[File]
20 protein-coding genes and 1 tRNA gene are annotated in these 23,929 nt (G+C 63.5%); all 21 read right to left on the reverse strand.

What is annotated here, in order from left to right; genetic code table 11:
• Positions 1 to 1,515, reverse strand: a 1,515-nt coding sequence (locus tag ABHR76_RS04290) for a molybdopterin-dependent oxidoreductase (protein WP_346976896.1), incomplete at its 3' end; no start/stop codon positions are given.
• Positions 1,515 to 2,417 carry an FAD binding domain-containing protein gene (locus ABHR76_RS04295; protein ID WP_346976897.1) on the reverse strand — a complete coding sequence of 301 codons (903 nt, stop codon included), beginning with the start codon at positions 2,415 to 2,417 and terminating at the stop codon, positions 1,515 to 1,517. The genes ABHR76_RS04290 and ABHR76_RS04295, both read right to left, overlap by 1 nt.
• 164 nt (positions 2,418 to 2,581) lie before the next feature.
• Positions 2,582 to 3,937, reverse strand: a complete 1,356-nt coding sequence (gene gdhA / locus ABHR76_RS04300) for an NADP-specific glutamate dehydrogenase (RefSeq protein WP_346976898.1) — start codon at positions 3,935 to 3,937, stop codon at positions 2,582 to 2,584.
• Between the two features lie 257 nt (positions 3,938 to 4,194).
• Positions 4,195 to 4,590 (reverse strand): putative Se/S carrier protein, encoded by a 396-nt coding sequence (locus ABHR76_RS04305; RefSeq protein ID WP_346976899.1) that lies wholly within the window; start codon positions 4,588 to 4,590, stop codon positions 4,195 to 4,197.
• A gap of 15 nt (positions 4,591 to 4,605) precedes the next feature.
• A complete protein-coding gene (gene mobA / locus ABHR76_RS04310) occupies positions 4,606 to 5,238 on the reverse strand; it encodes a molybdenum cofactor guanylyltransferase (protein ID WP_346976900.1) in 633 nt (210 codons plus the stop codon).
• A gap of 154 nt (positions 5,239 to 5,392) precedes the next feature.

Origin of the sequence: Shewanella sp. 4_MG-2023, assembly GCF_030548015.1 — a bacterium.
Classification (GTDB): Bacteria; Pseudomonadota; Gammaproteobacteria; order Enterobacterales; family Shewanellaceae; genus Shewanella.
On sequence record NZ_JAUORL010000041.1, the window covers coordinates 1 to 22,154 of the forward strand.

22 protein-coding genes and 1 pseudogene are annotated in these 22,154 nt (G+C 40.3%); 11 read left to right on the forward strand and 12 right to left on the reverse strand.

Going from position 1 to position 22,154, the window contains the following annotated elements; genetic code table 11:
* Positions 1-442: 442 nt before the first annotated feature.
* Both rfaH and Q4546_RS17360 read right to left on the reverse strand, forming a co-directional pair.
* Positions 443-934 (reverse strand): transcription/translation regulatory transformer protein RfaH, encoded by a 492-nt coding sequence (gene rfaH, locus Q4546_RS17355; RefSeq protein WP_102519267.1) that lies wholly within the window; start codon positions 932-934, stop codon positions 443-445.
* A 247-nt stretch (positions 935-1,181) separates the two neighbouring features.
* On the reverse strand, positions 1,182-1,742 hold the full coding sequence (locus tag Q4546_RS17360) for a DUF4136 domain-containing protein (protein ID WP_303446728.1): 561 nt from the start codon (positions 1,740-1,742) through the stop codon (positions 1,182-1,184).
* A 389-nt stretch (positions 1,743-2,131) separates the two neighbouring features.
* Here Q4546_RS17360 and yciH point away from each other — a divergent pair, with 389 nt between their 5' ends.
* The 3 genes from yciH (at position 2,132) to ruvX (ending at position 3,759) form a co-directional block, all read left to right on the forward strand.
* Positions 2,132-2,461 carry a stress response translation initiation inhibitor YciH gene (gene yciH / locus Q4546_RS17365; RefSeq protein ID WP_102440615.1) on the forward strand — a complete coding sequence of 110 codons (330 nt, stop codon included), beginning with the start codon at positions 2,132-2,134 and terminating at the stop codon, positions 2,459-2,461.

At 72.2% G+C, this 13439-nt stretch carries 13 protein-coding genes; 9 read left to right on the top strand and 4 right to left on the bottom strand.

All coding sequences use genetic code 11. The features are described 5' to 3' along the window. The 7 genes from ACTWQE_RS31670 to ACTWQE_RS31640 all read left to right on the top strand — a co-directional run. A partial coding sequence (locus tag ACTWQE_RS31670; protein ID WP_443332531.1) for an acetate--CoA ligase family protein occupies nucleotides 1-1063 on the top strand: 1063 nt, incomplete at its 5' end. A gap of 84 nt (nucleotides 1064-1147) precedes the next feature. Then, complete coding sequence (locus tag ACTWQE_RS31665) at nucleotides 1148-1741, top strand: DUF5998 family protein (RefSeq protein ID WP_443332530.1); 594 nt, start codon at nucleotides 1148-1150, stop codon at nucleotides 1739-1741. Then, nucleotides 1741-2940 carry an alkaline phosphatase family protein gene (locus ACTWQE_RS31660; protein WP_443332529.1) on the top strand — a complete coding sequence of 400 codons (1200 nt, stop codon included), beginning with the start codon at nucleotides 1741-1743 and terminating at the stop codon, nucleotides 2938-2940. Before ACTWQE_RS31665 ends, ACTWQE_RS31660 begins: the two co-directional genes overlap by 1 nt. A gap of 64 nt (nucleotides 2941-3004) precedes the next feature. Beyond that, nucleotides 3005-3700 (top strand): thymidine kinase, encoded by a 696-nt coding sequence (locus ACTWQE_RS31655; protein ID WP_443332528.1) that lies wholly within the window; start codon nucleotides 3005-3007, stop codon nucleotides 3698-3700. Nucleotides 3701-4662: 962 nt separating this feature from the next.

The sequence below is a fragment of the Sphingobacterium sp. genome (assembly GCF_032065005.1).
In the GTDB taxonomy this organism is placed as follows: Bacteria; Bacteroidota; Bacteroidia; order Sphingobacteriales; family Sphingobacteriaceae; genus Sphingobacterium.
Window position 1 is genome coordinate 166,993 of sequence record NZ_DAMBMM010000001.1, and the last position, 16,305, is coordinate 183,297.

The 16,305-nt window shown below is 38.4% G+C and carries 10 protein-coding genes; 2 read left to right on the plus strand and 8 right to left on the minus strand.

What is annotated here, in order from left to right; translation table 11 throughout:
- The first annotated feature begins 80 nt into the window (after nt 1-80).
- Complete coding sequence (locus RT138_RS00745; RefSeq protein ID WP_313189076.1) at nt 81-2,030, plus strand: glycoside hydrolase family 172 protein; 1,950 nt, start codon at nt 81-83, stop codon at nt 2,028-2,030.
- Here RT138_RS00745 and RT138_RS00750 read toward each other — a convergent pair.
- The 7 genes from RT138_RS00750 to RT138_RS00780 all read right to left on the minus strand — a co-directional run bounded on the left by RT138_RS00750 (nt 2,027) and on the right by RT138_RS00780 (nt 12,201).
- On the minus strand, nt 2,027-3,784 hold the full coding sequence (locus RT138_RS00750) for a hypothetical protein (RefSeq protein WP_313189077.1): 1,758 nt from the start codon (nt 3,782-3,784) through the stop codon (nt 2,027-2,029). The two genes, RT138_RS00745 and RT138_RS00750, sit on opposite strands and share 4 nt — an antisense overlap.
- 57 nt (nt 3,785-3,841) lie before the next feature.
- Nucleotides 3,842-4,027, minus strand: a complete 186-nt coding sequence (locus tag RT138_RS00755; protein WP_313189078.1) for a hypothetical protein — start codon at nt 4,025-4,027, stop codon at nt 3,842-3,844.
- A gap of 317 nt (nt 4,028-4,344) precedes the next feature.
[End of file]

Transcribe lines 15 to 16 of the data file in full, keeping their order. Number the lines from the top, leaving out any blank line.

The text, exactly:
22 protein-coding genes and 1 pseudogene are annotated in these 22,154 nt (G+C 40.3%); 11 read left to right on the forward strand and 12 right to left on the reverse strand.

Going from position 1 to position 22,154, the window contains the following annotated elements; genetic code table 11: